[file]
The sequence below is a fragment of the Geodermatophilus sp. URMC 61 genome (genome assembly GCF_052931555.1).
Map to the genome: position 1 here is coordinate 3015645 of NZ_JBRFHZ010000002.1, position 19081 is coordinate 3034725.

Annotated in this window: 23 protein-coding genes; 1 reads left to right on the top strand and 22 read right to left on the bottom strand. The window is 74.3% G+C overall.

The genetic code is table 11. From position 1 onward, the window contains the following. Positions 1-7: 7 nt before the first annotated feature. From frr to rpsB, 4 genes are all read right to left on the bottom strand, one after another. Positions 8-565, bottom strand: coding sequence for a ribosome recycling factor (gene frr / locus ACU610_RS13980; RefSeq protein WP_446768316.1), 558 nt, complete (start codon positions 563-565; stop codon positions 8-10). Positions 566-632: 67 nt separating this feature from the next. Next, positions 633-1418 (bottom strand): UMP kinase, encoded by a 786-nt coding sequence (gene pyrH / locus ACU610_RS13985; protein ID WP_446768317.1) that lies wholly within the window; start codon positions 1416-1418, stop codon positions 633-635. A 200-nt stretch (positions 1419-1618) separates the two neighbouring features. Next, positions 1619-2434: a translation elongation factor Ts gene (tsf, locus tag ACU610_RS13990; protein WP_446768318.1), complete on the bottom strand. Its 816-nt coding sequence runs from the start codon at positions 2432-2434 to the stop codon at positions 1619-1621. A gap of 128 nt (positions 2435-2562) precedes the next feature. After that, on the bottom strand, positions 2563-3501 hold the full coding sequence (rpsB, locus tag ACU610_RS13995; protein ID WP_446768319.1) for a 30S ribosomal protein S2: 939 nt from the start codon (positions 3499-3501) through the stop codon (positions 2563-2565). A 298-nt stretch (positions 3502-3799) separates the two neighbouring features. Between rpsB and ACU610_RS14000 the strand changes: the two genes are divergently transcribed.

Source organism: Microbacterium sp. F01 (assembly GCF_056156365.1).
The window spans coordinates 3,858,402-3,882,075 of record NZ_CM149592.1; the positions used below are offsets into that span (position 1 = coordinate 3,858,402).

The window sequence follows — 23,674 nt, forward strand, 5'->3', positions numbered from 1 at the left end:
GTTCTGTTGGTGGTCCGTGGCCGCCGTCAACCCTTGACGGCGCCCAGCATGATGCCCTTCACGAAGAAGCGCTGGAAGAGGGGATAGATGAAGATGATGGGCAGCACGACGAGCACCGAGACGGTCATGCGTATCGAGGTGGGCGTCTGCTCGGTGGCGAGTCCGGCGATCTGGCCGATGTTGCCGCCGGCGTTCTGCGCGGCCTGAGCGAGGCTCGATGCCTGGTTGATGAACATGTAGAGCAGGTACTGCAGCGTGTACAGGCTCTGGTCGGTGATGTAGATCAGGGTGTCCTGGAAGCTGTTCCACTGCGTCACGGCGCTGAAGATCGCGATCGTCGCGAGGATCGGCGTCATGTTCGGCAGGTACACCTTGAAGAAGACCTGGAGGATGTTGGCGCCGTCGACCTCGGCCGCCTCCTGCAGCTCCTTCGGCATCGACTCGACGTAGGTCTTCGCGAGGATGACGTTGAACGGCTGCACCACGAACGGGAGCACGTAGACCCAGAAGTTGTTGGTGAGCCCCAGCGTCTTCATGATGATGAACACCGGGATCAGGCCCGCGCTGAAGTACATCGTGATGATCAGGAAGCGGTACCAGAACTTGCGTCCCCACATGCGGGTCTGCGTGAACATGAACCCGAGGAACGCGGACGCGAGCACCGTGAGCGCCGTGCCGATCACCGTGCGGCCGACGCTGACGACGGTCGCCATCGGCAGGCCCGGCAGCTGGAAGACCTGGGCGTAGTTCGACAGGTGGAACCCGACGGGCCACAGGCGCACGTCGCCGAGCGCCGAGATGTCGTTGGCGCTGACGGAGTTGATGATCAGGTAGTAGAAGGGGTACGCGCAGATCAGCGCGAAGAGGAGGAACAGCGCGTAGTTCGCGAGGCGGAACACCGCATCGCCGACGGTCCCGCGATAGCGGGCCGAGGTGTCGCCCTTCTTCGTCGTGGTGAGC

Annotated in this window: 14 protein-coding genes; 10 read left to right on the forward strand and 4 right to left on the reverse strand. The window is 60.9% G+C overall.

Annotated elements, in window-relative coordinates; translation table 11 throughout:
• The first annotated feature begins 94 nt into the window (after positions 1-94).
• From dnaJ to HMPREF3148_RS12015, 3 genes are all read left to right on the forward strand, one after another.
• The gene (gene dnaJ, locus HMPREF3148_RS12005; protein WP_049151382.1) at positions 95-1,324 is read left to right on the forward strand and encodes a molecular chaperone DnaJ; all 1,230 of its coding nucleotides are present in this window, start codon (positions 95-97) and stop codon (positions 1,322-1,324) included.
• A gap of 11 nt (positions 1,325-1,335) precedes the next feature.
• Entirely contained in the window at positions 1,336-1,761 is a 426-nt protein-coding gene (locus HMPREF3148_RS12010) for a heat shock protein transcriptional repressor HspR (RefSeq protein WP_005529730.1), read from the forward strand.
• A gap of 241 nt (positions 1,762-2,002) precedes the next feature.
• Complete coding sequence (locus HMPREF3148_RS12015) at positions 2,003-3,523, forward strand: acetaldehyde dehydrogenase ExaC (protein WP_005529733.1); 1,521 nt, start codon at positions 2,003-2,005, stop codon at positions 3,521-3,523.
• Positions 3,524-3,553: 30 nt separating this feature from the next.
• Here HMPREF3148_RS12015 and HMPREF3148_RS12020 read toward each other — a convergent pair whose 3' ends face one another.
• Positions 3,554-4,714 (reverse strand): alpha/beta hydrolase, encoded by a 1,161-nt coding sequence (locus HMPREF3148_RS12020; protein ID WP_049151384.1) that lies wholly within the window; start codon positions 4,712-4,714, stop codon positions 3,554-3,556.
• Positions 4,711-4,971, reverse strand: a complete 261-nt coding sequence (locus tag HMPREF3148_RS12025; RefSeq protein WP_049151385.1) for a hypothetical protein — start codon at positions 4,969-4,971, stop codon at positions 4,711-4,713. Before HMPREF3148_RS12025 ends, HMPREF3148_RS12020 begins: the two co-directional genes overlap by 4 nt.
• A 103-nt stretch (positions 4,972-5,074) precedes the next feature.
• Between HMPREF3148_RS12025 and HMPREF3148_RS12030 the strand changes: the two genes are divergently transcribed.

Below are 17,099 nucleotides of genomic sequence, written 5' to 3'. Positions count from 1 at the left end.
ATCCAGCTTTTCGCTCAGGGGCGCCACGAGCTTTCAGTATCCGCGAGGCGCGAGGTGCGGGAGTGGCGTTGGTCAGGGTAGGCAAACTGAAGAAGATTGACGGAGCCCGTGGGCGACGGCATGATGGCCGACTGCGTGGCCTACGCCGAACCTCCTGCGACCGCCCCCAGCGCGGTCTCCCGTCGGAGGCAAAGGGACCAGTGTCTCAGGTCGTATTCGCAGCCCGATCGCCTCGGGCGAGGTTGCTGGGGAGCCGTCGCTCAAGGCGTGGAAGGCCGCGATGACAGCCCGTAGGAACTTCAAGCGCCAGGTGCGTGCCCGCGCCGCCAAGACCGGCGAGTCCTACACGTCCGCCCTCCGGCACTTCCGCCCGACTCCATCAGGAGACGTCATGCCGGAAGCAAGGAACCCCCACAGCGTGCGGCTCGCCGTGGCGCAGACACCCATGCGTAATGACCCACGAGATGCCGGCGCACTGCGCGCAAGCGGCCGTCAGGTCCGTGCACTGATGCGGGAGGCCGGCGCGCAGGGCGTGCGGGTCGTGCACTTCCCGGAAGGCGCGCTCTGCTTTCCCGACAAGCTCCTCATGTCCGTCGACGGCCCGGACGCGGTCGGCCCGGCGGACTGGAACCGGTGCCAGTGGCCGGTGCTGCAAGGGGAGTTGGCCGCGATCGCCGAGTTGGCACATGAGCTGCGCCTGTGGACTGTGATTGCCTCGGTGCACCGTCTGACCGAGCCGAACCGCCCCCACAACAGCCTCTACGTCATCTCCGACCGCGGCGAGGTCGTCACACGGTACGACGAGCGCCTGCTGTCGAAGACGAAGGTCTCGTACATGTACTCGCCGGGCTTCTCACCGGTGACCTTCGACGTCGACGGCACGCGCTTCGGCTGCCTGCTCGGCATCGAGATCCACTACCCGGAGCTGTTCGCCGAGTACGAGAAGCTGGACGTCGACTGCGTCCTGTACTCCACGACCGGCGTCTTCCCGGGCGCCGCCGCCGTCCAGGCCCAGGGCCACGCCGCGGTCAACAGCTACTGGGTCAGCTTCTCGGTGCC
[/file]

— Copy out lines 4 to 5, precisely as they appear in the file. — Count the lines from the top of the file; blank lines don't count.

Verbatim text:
The genetic code is table 11. From position 1 onward, the window contains the following. Positions 1-7: 7 nt before the first annotated feature. From frr to rpsB, 4 genes are all read right to left on the bottom strand, one after another. Positions 8-565, bottom strand: coding sequence for a ribosome recycling factor (gene frr / locus ACU610_RS13980; RefSeq protein WP_446768316.1), 558 nt, complete (start codon positions 563-565; stop codon positions 8-10). Positions 566-632: 67 nt separating this feature from the next. Next, positions 633-1418 (bottom strand): UMP kinase, encoded by a 786-nt coding sequence (gene pyrH / locus ACU610_RS13985; protein ID WP_446768317.1) that lies wholly within the window; start codon positions 1416-1418, stop codon positions 633-635. A 200-nt stretch (positions 1419-1618) separates the two neighbouring features. Next, positions 1619-2434: a translation elongation factor Ts gene (tsf, locus tag ACU610_RS13990; protein WP_446768318.1), complete on the bottom strand. Its 816-nt coding sequence runs from the start codon at positions 2432-2434 to the stop codon at positions 1619-1621. A gap of 128 nt (positions 2435-2562) precedes the next feature. After that, on the bottom strand, positions 2563-3501 hold the full coding sequence (rpsB, locus tag ACU610_RS13995; protein ID WP_446768319.1) for a 30S ribosomal protein S2: 939 nt from the start codon (positions 3499-3501) through the stop codon (positions 2563-2565). A 298-nt stretch (positions 3502-3799) separates the two neighbouring features. Between rpsB and ACU610_RS14000 the strand changes: the two genes are divergently transcribed.

Source organism: Microbacterium sp. F01 (assembly GCF_056156365.1).